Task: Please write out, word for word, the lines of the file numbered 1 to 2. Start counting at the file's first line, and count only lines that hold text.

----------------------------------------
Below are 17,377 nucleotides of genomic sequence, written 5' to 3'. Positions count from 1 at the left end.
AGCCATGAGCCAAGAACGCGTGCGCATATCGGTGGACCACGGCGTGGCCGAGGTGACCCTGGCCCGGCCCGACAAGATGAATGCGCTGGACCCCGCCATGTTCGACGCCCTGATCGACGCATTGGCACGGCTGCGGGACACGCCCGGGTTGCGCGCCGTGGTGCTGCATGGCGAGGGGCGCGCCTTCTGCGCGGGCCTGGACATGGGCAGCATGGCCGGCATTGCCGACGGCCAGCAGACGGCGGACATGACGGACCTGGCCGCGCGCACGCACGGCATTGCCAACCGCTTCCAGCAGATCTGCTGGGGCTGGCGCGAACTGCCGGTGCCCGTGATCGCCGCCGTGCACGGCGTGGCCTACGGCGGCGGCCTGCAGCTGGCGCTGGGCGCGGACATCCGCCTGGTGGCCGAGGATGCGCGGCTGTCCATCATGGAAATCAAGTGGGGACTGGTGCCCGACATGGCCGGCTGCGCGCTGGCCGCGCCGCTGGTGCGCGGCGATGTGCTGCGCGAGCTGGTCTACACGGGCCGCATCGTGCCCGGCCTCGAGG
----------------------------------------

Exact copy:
Below are 17,377 nucleotides of genomic sequence, written 5' to 3'. Positions count from 1 at the left end.
AGCCATGAGCCAAGAACGCGTGCGCATATCGGTGGACCACGGCGTGGCCGAGGTGACCCTGGCCCGGCCCGACAAGATGAATGCGCTGGACCCCGCCATGTTCGACGCCCTGATCGACGCATTGGCACGGCTGCGGGACACGCCCGGGTTGCGCGCCGTGGTGCTGCATGGCGAGGGGCGCGCCTTCTGCGCGGGCCTGGACATGGGCAGCATGGCCGGCATTGCCGACGGCCAGCAGACGGCGGACATGACGGACCTGGCCGCGCGCACGCACGGCATTGCCAACCGCTTCCAGCAGATCTGCTGGGGCTGGCGCGAACTGCCGGTGCCCGTGATCGCCGCCGTGCACGGCGTGGCCTACGGCGGCGGCCTGCAGCTGGCGCTGGGCGCGGACATCCGCCTGGTGGCCGAGGATGCGCGGCTGTCCATCATGGAAATCAAGTGGGGACTGGTGCCCGACATGGCCGGCTGCGCGCTGGCCGCGCCGCTGGTGCGCGGCGATGTGCTGCGCGAGCTGGTCTACACGGGCCGCATCGTGCCCGGCCTCGAGG